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Log splitters are a useful piece of equipment that take the strain out of chopping logs. Consisiting of either a hydraulic or electric-powered rod and piston assembly, the log splitter is normally rated by the tons of pressure it generates. Logs are driven, by a piston, onto a stationary blade with enough force to split them in two.
Log splitters are portable and easily moved from garage or shed to your log pile. There are several types on the market depending on the size and/or amount of logs that require splitting. Most home devices range in pressure from 4 ton log splitters to 7 ton log splitters, which is more than adequate for most types of wood. Also popular are dual log splitters, which can split wood in both directions to save you even more time.
Good log splitters require two handed operation. This reduces the chance of operator accidents, as both hands are occupied in using the machine rather than potentially getting caught between log and blade. The behaviour of the log being split cannot be entirely predicted, so it’s good practice to stand at the opposite end to the splitting blade. If any people are collecting the split wood, make sure that they stand clear of the log splitter whilst it is in use.
Maintaining your log splitter as per the manufacturer’s instructions is important in prolonging the life of your purchase. Cleaning and oiling after use is usually recommended. Accessories are also available for logsplitters; a log splitter table is a good investment as it raises the splitter to waist height to eliminate any further bending.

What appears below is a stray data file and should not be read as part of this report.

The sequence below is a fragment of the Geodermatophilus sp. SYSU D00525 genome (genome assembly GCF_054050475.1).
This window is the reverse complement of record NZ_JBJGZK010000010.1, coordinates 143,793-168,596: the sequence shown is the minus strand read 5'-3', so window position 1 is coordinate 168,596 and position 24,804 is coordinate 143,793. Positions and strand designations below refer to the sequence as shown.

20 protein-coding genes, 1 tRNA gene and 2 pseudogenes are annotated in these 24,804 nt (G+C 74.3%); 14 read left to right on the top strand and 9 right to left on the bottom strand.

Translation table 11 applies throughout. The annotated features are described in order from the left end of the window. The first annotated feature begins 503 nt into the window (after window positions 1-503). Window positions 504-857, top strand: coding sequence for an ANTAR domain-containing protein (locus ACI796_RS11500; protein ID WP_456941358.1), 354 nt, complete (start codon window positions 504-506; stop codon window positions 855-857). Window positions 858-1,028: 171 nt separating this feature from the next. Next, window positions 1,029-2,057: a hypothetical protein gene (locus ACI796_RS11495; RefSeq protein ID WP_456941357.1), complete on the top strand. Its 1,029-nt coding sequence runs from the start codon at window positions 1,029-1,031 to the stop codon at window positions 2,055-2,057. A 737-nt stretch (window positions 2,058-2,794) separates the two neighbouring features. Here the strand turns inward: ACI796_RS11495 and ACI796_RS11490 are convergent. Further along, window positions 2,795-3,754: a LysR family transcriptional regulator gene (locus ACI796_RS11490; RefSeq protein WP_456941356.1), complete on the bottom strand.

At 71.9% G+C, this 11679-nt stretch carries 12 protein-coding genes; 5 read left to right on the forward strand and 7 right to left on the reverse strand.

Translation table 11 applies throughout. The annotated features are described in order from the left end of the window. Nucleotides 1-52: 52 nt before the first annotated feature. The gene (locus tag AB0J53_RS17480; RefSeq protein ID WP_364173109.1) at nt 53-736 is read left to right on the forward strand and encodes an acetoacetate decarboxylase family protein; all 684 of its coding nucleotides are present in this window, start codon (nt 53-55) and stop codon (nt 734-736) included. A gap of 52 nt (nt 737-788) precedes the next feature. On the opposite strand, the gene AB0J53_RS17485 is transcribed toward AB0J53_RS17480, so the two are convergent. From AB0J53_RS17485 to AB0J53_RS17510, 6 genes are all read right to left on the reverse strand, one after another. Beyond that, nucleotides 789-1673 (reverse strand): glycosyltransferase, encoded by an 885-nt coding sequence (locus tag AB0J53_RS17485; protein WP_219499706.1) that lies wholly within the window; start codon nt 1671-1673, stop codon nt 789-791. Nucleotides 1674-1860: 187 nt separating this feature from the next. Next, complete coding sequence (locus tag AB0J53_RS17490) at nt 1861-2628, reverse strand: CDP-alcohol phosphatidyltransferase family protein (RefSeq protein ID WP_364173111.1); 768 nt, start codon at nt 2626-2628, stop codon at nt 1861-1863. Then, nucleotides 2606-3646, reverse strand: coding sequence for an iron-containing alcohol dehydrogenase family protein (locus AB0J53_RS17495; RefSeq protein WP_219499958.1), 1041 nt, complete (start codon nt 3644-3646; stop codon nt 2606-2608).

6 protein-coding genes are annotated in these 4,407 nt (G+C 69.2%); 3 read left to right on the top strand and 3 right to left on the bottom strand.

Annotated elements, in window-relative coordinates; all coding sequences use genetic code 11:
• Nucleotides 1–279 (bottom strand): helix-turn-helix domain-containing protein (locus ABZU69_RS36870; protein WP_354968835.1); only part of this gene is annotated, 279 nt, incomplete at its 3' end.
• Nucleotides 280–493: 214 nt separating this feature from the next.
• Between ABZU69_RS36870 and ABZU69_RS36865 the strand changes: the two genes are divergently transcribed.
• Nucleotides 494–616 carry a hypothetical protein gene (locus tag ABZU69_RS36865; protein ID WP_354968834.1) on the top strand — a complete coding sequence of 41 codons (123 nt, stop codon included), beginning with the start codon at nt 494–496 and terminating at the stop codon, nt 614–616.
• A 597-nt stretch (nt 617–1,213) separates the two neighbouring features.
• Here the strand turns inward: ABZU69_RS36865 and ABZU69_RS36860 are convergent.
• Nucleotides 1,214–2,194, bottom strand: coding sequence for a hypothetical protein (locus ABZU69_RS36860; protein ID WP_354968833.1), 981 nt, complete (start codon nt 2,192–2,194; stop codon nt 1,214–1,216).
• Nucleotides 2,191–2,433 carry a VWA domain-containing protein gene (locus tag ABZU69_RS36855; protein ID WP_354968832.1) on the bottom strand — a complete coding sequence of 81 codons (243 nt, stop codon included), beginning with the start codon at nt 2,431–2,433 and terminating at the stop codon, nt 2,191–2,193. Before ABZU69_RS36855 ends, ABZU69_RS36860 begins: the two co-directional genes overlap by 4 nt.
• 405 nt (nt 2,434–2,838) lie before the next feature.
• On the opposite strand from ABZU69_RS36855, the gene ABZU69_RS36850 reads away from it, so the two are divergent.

If you’re still not sure if a log splitter is right for you, watch the video below to see one in action!
These days there is a gadget for everything, but some are more useful than others. The laptop desk that attaches to your steering wheel is a certainly rather stupid idea, and the less said about the iPotty the better.
But there are plenty of gadgets that make life easier, and in the cold winter months that’s just what we want.
So to make the festive season go smoothly this year, here are our top winter gadgets. Enjoy!
In the months that end with ‘R’ the air is moist due to low temperatures. This can cause damp, which in turn can cause mould spores and dust mites, both are bad news for your health.
With a dehumidifier however that risk is diminished. It works by collecting moisture either via a fan, electric current on crystal and turning it into water. Simply dispose of the water, and job done.
Chopping wood is always a hard task, but especially in the depths of winter. No one wants to stand in the cold swinging a rather dangerous axe around! That is where a log splitter comes in handy.
Simply put, log splitters make better fires. This is because wood that has been split into smaller pieces burns better. The oxygen needed to keep a fire going has more access to the wood as there is a larger surface area, and this in turn means a brighter, warmer fire.
Instead of a sharp point being swung at speed, a hydraulic or foot operated log splitter works with a splitting wedge, meaning you don’t have to strain your back and you can split more wood than you could by hand.
With winter bills rising, we’re all looking for ways to save money, and a halogen oven will slash bills. Based on a 1300w 12 litre halogen oven cooking a chicken in 40 minutes, you’ll only have to spend 9p on electricity!
You may be wondering how a chicken can cook in 40 minutes? Well, because of hi tech halogen bulb technology and a fan to ensure all of the bowl gets heat, a halogen oven is able to cook tasty food fast.